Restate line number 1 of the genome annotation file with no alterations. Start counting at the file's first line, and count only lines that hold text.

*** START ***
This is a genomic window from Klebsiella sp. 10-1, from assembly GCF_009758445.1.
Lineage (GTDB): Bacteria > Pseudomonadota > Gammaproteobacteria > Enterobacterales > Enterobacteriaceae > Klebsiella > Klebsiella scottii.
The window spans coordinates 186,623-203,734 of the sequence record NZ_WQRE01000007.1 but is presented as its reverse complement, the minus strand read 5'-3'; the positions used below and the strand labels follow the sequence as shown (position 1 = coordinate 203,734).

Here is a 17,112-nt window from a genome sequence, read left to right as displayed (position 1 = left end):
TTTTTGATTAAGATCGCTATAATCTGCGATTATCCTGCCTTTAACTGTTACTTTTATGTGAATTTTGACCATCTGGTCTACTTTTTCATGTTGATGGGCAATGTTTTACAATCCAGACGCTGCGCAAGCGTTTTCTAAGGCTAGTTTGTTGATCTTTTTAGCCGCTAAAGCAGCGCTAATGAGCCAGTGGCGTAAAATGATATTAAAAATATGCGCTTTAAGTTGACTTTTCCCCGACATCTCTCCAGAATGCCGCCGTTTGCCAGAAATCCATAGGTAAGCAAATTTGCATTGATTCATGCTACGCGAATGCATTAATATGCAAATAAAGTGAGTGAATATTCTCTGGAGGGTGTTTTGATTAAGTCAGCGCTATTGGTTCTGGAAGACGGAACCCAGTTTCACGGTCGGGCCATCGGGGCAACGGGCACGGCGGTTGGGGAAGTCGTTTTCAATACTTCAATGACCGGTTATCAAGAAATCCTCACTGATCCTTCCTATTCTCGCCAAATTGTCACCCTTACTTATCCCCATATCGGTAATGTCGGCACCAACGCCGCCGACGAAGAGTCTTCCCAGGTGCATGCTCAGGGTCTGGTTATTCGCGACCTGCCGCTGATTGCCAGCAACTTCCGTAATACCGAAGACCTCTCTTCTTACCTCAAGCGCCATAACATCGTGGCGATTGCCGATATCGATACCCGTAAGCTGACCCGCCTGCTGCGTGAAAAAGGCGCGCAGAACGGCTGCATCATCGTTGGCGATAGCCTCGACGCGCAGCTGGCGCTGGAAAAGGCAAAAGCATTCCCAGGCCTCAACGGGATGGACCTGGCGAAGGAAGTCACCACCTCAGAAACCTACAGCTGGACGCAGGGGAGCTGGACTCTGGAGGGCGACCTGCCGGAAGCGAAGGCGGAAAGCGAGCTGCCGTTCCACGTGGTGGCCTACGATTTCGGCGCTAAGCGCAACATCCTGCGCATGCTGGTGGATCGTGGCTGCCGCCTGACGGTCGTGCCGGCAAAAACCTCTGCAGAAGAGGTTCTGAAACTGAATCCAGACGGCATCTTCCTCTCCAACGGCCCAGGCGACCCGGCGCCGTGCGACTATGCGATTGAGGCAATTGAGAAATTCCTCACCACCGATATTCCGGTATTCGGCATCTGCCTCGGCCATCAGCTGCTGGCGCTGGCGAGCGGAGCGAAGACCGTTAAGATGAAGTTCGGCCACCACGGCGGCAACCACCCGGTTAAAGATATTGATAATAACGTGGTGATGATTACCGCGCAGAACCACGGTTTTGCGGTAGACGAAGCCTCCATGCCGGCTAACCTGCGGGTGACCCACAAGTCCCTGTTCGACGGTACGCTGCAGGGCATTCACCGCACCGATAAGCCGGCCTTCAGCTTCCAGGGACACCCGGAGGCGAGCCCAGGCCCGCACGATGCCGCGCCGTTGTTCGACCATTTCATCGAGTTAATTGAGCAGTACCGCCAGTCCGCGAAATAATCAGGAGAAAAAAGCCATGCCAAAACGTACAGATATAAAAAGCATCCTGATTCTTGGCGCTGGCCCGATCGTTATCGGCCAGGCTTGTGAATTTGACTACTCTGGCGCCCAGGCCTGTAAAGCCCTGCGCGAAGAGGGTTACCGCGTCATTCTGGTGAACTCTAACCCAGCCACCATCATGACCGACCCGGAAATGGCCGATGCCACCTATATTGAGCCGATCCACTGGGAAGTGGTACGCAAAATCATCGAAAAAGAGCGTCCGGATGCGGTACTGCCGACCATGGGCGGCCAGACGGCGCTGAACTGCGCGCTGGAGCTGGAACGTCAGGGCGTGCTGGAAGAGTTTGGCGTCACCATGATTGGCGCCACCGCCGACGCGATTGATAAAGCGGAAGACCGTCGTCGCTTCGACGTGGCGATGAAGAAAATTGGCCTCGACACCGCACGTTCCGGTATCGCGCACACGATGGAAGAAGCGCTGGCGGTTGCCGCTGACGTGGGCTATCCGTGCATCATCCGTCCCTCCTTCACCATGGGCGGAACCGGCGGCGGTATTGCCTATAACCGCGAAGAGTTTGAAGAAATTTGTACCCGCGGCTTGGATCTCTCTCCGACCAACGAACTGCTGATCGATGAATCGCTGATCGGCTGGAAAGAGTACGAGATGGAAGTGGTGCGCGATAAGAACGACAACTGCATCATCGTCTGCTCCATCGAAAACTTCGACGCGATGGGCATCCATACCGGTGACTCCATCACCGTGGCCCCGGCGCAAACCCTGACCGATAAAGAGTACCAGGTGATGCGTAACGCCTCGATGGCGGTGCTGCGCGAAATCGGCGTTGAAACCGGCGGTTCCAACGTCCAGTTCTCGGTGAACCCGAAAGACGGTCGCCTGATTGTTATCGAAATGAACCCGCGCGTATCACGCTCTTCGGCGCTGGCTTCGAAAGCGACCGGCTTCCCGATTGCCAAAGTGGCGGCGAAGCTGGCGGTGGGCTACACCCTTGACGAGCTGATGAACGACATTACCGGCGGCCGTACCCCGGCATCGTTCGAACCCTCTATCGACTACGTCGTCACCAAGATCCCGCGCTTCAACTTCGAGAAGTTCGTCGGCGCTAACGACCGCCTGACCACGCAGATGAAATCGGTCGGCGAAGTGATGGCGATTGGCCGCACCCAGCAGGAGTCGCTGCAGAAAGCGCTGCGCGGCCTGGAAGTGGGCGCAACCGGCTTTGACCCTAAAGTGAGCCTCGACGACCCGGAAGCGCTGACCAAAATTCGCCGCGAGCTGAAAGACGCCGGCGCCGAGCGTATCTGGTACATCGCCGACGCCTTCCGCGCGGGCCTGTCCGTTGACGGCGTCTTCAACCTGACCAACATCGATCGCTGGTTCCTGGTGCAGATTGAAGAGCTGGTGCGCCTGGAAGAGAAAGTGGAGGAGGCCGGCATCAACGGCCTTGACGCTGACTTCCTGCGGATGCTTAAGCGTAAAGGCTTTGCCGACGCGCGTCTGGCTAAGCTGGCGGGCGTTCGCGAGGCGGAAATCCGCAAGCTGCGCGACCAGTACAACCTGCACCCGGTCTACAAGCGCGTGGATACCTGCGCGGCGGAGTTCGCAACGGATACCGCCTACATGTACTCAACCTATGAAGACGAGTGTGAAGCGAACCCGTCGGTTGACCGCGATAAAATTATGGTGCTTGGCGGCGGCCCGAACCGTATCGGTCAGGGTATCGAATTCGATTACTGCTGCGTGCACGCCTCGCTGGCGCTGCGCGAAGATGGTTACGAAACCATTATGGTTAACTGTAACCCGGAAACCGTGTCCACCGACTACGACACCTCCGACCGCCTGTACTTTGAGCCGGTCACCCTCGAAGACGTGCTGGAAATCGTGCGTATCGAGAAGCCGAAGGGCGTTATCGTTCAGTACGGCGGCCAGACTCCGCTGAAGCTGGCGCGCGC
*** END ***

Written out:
This is a genomic window from Klebsiella sp. 10-1, from assembly GCF_009758445.1.